The European Commission (the “Commission”) has imposed a fine of €1.07 billion on Barclays, RBS, Citigroup, JPMorgan and MUFG for their participation in two cartels in the Spot Foreign Exchange market for 11 currencies. UBS was not fined as it revealed the existence of the cartels to the Commission.

The Commission started its investigations in the FX market as early as September 2013 and has only now made findings of anticompetitive behaviour in two settlement decisions. Interestingly, the Commission said that they will continue with other ongoing procedures concerning past conduct in the FX market. So it seems that this is not the last word, and the banks still have to cooperate with the Commission.

The currencies affected were: Euro, British Pound, Japanese Yen, Swiss Franc, US, Canadian, New Zealand and Australian dollars, and Danish, Swedish and Norwegian crowns.

At the centre of the two cartels were individual traders at the banks, in charge of FX spot trading of the affected currencies on behalf of the relevant banks, who exchanged commercially sensitive information and trading plans, as well as occasionally coordinating their trading strategies through various online professional chatrooms.

The individual traders were found to have participated in two separate infringements concerning FX spot trading. The Commission has characterised the two cartels as follows:

  • The Three Way Banana Split – which involved communications in three different chatrooms among traders from UBS, Barclays, RBS, Citigroup and JPMorgan. The infringement took place between 18 December 2007 and 31 January 2013.
  • The Essex Express – which involved communications in two chatrooms among traders from UBS, Barclays, RBS and Bank of Tokyo- Mitsubishi (now MUFG Bank). The infringement took place between 14 December 2009 and 31 July 2012.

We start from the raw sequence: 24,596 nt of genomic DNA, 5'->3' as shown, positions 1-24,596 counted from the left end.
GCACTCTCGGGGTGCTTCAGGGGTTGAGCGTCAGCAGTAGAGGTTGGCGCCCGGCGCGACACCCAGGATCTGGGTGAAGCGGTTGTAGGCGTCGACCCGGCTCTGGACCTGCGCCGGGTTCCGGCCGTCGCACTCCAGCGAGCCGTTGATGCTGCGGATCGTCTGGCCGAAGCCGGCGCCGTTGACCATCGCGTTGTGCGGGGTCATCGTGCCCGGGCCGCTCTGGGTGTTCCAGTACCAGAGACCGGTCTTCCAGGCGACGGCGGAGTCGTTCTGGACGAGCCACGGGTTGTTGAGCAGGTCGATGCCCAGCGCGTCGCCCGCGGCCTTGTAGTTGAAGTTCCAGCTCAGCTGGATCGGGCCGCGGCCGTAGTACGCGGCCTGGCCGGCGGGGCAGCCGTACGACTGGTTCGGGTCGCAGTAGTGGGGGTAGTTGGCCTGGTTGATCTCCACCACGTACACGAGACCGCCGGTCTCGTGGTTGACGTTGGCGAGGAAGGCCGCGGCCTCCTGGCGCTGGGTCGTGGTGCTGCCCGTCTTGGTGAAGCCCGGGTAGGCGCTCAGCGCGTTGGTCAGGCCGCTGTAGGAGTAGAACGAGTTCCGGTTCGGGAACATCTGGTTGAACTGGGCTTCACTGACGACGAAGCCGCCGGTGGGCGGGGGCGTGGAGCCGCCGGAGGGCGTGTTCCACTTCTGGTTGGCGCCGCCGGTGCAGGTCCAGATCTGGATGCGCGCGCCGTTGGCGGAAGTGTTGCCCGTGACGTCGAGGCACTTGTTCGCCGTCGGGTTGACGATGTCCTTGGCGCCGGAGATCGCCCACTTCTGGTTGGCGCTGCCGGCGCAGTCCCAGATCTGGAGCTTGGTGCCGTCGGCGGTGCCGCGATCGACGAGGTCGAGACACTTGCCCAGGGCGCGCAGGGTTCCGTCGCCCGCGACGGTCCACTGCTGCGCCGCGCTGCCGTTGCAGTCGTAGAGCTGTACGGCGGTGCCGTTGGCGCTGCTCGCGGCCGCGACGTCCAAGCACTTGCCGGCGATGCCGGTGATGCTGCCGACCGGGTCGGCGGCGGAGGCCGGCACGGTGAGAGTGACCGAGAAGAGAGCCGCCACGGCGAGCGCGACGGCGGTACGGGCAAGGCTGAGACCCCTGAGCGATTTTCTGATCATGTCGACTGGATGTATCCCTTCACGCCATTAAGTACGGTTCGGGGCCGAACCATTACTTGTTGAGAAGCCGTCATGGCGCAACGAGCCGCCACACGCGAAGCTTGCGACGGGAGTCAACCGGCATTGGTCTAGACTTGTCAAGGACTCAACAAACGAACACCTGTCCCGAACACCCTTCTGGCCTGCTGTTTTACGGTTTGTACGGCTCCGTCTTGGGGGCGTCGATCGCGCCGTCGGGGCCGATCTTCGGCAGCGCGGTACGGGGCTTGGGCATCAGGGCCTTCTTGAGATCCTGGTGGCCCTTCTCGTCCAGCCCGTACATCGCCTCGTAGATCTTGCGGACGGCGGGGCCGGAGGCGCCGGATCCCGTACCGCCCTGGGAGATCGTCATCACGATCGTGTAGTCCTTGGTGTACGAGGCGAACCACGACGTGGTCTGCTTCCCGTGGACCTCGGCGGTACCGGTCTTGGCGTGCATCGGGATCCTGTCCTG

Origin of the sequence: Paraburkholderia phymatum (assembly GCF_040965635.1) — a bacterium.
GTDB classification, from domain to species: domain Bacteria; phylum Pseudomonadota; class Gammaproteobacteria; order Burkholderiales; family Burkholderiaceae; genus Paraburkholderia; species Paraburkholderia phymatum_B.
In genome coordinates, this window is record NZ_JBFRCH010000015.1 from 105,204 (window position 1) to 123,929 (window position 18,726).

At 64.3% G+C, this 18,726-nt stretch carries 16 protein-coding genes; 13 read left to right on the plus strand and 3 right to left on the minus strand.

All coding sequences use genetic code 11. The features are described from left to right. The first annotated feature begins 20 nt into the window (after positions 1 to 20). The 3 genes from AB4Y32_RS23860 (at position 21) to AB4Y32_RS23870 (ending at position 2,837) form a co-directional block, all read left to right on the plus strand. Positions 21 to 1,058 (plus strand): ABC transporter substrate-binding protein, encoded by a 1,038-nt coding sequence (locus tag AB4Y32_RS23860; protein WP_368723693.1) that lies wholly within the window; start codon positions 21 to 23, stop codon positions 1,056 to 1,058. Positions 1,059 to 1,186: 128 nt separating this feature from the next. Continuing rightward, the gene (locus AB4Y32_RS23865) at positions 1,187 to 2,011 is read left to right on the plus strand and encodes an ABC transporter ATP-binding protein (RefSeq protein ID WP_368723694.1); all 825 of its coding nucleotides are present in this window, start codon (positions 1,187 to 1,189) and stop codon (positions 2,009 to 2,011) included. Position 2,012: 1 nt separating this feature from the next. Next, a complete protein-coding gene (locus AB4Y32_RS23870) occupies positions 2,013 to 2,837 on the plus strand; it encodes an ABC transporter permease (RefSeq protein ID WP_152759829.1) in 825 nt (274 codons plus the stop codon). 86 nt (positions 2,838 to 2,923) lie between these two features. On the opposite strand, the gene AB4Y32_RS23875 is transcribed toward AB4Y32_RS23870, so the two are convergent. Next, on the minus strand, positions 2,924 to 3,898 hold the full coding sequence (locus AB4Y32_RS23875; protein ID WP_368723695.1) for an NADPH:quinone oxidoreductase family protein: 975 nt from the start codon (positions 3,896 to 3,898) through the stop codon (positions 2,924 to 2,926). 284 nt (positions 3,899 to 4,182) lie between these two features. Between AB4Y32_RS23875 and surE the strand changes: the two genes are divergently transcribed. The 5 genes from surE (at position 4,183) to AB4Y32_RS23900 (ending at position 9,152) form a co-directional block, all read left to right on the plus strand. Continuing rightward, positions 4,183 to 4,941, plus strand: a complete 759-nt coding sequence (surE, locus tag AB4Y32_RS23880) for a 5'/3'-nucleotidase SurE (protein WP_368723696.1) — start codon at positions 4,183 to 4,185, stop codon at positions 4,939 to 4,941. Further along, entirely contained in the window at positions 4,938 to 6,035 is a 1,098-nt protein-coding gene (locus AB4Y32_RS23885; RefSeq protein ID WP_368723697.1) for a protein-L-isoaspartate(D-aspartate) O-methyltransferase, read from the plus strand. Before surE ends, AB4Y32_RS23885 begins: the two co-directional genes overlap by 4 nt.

The commercially sensitive information exchanged in these chatrooms related to:

  • outstanding customers’ orders (i.e. names of clients, currencies and amounts involved);
  • bid-ask spreads (i.e. prices) applicable to specific transactions;
  • their open risk positions; and
  • other details of current or planned trading activities.

The information exchanges enabled the traders to make informed market decisions on whether to sell or buy the currencies they had in their portfolios and when, including, on some occasions, refraining from trading activity so as to avoid interfering with the activity of another trader within the chatroom.

At present, the FX settlement decisions are not publicly available due to confidentiality issues. Although settlement decisions speed up the procedure for adoption of a cartel decision, they often result in a short form decision providing very little detail in relation to the workings of the cartel in question.

Notwithstanding the lack of detail in settlement decisions, those who may have been impacted by these cartels (i.e. institutions/companies involved in the exchange of large amounts of currencies and/or invested in products affected by FX) will be able to sue the banks for damages. The Commission has already established liability, leaving only issues of causation and quantum to be determined by national courts.

Indeed, the Commission’s enforcement of competition rules against financial institutions reflects its continuing focus to ensure that there is fair competition in the financial sector, the same as any other sector of the economy. Margrethe Vestager, the Competition Commissioner in charge of competition policy in Europe, said the banks’ behaviour “…undermined the integrity of the sector at the expense of the European economy and consumers”.

The Commission is currently carrying out investigations in relation to potential breaches of European competition rules in the European government bonds’ market and supra-sovereign, sovereign and agency bonds denominated in US Dollars. At the centre of these investigations is the conduct of certain traders at banks, therefore, we can expect to see some more hefty fines, and perhaps recidivist cartelists.